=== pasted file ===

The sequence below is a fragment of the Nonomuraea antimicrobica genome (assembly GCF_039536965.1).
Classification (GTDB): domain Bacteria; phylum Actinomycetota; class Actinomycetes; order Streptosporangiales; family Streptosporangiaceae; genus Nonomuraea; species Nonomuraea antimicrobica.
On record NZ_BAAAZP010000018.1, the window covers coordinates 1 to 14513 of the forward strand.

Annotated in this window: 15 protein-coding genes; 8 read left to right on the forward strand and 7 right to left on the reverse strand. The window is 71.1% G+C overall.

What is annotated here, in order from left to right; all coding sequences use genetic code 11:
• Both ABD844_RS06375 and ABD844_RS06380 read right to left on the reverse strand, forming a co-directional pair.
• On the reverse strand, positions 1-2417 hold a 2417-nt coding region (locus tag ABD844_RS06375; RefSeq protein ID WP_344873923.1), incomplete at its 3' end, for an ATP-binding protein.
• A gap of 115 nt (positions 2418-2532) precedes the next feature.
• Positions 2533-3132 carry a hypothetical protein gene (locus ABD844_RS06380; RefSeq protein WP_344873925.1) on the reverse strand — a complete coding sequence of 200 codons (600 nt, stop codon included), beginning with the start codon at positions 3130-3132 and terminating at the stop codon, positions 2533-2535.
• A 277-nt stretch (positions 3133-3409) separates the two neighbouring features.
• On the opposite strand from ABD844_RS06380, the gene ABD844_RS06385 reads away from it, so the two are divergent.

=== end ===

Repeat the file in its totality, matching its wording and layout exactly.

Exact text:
The sequence below is a fragment of the Nonomuraea antimicrobica genome (assembly GCF_039536965.1).
Classification (GTDB): domain Bacteria; phylum Actinomycetota; class Actinomycetes; order Streptosporangiales; family Streptosporangiaceae; genus Nonomuraea; species Nonomuraea antimicrobica.
On record NZ_BAAAZP010000018.1, the window covers coordinates 1 to 14513 of the forward strand.

Annotated in this window: 15 protein-coding genes; 8 read left to right on the forward strand and 7 right to left on the reverse strand. The window is 71.1% G+C overall.

What is annotated here, in order from left to right; all coding sequences use genetic code 11:
• Both ABD844_RS06375 and ABD844_RS06380 read right to left on the reverse strand, forming a co-directional pair.
• On the reverse strand, positions 1-2417 hold a 2417-nt coding region (locus tag ABD844_RS06375; RefSeq protein ID WP_344873923.1), incomplete at its 3' end, for an ATP-binding protein.
• A gap of 115 nt (positions 2418-2532) precedes the next feature.
• Positions 2533-3132 carry a hypothetical protein gene (locus ABD844_RS06380; RefSeq protein WP_344873925.1) on the reverse strand — a complete coding sequence of 200 codons (600 nt, stop codon included), beginning with the start codon at positions 3130-3132 and terminating at the stop codon, positions 2533-2535.
• A 277-nt stretch (positions 3133-3409) separates the two neighbouring features.
• On the opposite strand from ABD844_RS06380, the gene ABD844_RS06385 reads away from it, so the two are divergent.